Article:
So what does water want? Modern civilizations speed water away, erasing its slow phases on the land that absorb floods, store water for droughts, and grow food. The key to greater resilience, say the water detectives, is an un-engineering that allows water to stall on the land; I call this the “Slow Water” movement. Like Slow Food, Slow Water approaches are unique to place: they work with local landscapes, climates and cultures rather than try to control or change them. They are also distributed across the landscape to partially compensate for that 75 percent of land lost to natural systems. It’s akin to the way that solar panels on every roof cumulatively adds up to significant power.
Slow Water has other intertwined benefits: supporting biodiversity, storing carbon, anchoring topsoil, reducing the need for irrigation and fertilizer, cleaning water, building land. Plus, healthy ecosystems provide services and can maintain themselves, saving us money. By understanding what water wants – and holding space for water within our human landscapes – we can win too.
Jeremy FiveCrows, Communications Director
Columbia River Inter-Tribal Fish Commission
Deep Roots: Learning from the Indigenous Connection to the Land
Since time immemorial, tribal people of this region have recognized that the land sustains both our bodies as well as our spirits and cultures. An overview of how tribes were defined by their homelands, how those homelands have changed and continue to change, and how new residents can learn from their example to put down their own deep roots into the land they now call home.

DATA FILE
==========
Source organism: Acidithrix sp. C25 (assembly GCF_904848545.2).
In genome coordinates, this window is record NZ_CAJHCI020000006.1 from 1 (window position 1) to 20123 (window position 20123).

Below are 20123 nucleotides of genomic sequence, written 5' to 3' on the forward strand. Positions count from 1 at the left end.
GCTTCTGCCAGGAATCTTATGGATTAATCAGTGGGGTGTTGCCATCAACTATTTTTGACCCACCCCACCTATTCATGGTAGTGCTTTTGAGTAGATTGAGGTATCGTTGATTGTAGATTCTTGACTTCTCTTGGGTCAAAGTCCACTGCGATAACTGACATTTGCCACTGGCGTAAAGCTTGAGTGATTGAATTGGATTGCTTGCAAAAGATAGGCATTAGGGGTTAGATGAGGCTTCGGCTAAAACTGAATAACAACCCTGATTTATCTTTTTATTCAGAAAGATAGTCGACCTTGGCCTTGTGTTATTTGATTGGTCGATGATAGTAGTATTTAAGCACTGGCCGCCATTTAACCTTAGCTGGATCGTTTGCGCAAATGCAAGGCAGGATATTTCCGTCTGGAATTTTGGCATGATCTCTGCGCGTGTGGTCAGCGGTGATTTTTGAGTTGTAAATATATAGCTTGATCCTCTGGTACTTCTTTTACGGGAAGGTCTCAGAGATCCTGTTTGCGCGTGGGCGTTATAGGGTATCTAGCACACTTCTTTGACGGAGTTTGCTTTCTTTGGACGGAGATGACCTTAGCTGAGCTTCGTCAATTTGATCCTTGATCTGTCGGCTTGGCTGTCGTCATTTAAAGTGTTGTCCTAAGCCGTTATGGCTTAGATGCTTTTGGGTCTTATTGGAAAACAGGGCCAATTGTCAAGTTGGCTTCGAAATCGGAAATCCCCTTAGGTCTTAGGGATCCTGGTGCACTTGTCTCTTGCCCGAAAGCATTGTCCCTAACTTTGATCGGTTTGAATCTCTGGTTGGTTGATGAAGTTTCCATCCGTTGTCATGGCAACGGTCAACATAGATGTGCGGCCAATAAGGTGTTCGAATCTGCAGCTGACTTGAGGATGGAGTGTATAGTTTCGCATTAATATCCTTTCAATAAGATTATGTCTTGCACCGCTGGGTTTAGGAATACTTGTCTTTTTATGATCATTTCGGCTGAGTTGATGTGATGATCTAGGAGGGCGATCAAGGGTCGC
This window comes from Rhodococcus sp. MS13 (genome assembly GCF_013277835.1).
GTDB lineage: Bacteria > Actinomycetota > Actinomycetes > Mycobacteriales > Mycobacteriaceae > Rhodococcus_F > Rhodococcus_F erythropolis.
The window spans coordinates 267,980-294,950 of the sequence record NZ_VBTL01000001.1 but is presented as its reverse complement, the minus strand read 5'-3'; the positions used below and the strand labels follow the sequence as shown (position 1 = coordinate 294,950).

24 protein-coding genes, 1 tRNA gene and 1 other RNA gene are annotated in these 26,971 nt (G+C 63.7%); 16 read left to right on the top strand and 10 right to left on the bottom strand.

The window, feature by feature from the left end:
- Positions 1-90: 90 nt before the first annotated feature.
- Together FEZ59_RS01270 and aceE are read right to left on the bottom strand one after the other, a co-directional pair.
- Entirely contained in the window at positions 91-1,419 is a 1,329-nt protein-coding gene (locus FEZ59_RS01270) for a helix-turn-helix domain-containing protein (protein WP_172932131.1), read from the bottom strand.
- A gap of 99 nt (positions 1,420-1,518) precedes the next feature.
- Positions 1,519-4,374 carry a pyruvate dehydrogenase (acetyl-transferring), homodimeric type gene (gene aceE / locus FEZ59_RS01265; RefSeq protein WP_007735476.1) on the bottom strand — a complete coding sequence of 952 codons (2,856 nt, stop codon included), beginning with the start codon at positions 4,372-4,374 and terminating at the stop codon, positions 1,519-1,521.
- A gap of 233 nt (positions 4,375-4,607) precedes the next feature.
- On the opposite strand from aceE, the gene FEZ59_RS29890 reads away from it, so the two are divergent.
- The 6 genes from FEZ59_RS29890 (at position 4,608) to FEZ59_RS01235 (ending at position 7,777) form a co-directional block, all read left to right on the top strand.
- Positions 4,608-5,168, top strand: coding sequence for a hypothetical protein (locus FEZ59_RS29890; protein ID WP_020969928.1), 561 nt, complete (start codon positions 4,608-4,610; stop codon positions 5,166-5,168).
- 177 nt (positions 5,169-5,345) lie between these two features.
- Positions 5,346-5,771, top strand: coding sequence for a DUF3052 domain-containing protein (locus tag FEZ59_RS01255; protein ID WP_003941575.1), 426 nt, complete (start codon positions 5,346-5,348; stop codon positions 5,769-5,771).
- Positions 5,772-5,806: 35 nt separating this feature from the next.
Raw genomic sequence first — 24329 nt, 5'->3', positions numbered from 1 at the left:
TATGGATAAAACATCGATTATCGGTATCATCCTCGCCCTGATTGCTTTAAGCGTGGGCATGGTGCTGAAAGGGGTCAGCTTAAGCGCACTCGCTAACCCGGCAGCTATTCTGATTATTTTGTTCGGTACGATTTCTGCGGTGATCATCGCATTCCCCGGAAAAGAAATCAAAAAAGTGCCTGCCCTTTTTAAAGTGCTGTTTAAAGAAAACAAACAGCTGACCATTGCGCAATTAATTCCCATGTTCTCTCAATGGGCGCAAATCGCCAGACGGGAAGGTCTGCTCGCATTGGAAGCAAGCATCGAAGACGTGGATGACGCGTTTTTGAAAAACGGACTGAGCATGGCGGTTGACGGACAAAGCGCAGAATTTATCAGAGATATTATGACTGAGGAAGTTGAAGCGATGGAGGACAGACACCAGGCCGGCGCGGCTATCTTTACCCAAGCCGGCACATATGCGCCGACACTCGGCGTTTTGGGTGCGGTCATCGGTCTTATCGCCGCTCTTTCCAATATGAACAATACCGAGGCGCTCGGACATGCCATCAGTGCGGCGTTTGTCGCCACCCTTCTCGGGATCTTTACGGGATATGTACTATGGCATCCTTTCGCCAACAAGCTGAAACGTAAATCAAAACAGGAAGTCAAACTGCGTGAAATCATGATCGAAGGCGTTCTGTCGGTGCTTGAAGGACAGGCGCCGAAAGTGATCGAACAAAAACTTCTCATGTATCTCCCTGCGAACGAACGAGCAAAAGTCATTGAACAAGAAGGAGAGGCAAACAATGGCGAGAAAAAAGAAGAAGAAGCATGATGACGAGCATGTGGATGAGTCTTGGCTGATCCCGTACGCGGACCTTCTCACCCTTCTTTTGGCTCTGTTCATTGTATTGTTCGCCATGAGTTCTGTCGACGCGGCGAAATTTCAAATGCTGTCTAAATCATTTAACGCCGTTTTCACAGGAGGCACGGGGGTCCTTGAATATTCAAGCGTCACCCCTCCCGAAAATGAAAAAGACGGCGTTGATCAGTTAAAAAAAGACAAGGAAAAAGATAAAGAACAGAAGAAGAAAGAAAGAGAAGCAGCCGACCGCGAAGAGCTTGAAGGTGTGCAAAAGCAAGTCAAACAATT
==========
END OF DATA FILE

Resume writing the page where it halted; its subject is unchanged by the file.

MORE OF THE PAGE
Jeremy has worked in CRITFC’s Public Information Office for 24 years. He is currently the Communications Director, tasked with helping shape and disseminate external and internal communications for the organization. Jeremy was born and raised on the Nez Perce Indian Reservation. He grew up traveling throughout the Nez Perce homeland with his family on hunting, fishing, and berry-picking trips. These travels instilled in him a strong sense of place and a dedication to preserving the environment. This was only increased when he saw the dedication to cherishing and protecting the environment of the people of Norway when he lived there for two years. (He notes, “I can safely say that I am probably the only Nez Perce Indian who is fluent in Norwegian.”)
Connection, Disconnection, and Reconnection: Sharing cultural values in a clean water outreach campaign
The Follow the Water clean water outreach campaign is a statewide initiative to create culture around water, so that we can have a more involved community. Shared values, beliefs and behaviors are elements of culture. Beginning with an understanding of Native American cultural values around water, we move the audience through a path to make a deep connection to our waters, understand how our
behaviors impact our water, and behave in ways that are aligned with our values.
Roy has served as the chair of the Clean Rivers Collation since its formation in 2016. The Clean Rivers Coalition is a voluntary collaborative partnership of over 60 organizations, dedicated to creating a statewide outreach campaign for clean water in Oregon and SW Washington. Roy manages the Water Quality Program in the Multnomah County Transportation Division and frequently collaborates with partners to reduce stormwater pollutants, improve fish passage, and advance equity issues. He has a Master’s degree in Oceanography.